Oh! Anon! Magical Anon who showed up exactly when I was thinking I would never know the answer to a question because I don’t know anyone who would have a reason to be near St. Bart’s! Since you did show up at exactly this moment, I feel I have to ask a favor, though of course you should feel no obligation whatsoever to help me.
If you do go over to have a fannish look around, would you mind seeing if there’s normally a traffic cone with a piece of paper that says “SLOW DOWN” taped to it in that entrance you’re referring to?
It’s just that it was sitting in the shot that was the most crucial one for us to watch frame-by-frame and all. If it was placed intentionally for the show, then it’s a funny clue. But if that cone’s real, then it’s amazing and I love it in a whole different way.
Since I haven’t been there, I’m not a great expert on the overall layout of St. Bart’s, but my impression is that you’re right about the courtyard thing. Google Maps seems to back that up as well. I don’t know if that entrance is the normal way one would head into St. Bart’s in all cases, but for Reichenbach purposes I think we are to treat it as “the entrance” since it’s where John was headed when he was trying to go inside and find Sherlock.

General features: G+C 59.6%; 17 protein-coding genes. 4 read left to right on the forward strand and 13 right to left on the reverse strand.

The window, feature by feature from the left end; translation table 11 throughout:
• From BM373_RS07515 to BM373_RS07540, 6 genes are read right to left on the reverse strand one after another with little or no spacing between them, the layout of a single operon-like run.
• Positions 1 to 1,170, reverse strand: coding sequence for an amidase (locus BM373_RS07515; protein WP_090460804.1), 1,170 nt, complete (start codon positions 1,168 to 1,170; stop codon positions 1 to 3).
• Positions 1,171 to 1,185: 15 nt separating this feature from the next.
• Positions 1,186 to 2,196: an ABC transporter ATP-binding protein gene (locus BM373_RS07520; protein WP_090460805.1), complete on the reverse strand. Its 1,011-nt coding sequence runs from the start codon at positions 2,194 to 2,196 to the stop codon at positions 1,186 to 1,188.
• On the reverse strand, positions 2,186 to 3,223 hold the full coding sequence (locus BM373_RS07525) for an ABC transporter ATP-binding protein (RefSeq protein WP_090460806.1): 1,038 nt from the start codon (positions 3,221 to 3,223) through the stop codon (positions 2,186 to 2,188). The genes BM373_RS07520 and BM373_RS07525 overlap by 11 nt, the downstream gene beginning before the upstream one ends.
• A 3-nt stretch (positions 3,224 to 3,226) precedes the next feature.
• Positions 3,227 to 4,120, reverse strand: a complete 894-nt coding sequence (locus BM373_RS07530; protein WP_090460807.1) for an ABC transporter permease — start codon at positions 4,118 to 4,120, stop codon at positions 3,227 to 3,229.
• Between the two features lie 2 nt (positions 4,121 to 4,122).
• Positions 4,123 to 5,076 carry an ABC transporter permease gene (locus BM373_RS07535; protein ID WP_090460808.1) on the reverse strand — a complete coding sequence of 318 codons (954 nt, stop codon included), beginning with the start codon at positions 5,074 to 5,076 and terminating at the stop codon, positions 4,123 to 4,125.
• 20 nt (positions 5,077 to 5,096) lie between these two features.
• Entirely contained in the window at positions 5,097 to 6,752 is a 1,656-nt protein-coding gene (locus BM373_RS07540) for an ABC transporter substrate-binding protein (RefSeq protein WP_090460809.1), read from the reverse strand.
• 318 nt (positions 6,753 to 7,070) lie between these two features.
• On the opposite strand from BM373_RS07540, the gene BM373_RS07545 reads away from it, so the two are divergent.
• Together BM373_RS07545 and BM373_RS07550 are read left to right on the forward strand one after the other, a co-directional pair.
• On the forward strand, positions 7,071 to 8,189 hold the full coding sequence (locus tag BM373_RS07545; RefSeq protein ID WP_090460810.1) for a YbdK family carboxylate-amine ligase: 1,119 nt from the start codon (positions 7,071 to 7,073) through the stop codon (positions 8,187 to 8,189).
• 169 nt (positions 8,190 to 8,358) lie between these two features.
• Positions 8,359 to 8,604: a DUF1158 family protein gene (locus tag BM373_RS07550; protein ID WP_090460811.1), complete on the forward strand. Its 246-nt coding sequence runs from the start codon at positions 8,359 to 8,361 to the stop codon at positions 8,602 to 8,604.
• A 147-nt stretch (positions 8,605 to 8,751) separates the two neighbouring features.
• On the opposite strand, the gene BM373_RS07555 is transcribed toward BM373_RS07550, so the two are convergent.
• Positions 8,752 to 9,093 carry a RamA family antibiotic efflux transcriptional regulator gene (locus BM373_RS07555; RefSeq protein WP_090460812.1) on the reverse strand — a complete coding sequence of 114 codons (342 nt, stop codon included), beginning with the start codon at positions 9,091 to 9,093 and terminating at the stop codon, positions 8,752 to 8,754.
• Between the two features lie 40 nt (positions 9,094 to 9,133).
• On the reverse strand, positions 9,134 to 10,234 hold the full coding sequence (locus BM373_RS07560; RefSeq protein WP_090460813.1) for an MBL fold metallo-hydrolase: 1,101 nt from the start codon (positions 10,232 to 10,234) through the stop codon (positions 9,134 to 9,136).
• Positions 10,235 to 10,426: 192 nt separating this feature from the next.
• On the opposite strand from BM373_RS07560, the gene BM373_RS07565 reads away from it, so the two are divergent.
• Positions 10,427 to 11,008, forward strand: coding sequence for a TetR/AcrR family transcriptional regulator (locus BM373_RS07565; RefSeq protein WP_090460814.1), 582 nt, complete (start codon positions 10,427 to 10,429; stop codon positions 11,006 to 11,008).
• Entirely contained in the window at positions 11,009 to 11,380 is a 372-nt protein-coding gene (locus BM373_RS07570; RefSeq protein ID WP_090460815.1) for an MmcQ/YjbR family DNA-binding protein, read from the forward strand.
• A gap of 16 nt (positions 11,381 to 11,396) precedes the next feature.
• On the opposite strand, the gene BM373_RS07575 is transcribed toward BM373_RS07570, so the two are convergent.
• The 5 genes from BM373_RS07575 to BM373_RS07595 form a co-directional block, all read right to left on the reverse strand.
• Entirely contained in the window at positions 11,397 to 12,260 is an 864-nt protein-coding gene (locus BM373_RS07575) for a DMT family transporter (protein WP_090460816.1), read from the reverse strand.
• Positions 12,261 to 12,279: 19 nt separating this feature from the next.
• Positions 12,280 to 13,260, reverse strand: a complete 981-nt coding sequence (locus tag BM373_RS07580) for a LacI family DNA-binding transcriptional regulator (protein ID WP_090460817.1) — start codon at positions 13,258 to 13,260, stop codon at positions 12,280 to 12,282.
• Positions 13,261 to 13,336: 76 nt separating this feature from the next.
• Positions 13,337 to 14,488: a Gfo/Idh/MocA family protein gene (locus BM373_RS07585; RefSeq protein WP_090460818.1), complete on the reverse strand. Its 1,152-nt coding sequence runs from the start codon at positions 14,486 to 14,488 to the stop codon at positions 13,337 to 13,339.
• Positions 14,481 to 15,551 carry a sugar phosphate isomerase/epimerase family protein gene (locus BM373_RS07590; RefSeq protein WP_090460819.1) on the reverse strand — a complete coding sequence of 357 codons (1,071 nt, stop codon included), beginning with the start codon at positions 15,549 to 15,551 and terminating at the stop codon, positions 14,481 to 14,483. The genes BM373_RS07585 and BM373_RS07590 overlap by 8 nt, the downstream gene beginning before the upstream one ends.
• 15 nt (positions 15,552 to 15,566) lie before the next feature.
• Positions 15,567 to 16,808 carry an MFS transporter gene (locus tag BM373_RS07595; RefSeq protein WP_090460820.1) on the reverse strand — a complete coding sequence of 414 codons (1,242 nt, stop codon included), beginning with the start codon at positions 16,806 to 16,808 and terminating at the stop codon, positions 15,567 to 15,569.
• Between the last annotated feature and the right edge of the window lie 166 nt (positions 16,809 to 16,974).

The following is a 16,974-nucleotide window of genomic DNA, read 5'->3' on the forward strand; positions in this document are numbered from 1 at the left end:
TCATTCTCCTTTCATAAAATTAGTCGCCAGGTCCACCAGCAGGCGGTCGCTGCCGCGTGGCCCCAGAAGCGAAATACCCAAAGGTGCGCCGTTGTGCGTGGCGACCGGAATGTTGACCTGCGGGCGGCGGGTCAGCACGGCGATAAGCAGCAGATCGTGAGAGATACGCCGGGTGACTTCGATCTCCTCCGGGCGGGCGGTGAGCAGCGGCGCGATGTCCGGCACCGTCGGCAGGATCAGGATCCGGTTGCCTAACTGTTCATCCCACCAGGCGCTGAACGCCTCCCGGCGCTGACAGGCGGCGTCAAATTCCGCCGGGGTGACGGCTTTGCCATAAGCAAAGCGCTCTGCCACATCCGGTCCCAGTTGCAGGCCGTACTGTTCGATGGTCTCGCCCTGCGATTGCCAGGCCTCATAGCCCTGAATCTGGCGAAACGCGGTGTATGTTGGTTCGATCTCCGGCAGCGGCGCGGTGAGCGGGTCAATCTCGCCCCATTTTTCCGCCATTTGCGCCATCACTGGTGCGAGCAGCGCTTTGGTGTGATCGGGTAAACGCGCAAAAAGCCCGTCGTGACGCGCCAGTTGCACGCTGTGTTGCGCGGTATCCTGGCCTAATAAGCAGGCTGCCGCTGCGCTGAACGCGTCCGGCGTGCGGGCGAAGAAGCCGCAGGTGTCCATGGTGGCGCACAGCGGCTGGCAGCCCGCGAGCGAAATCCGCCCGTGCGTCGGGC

As for why the kids would eat the sweets… Yes, Sherlock gave us a little demonstration of Mercury not tasting good when he licked the wrapper. But he also said, “The hungrier they got, the more they ate, the faster they died.” I think the implication was that the kidnappers did their best to starve the kids so they’d eat the candy because it was the only thing available.
This fits with the original Hansel and Gretel story, wherein the children were originally being abandoned in the woods to starve to death. They found a candy/gingerbread house to eat, but of course that turned out to put them in harm’s way again since it belonged to a witch.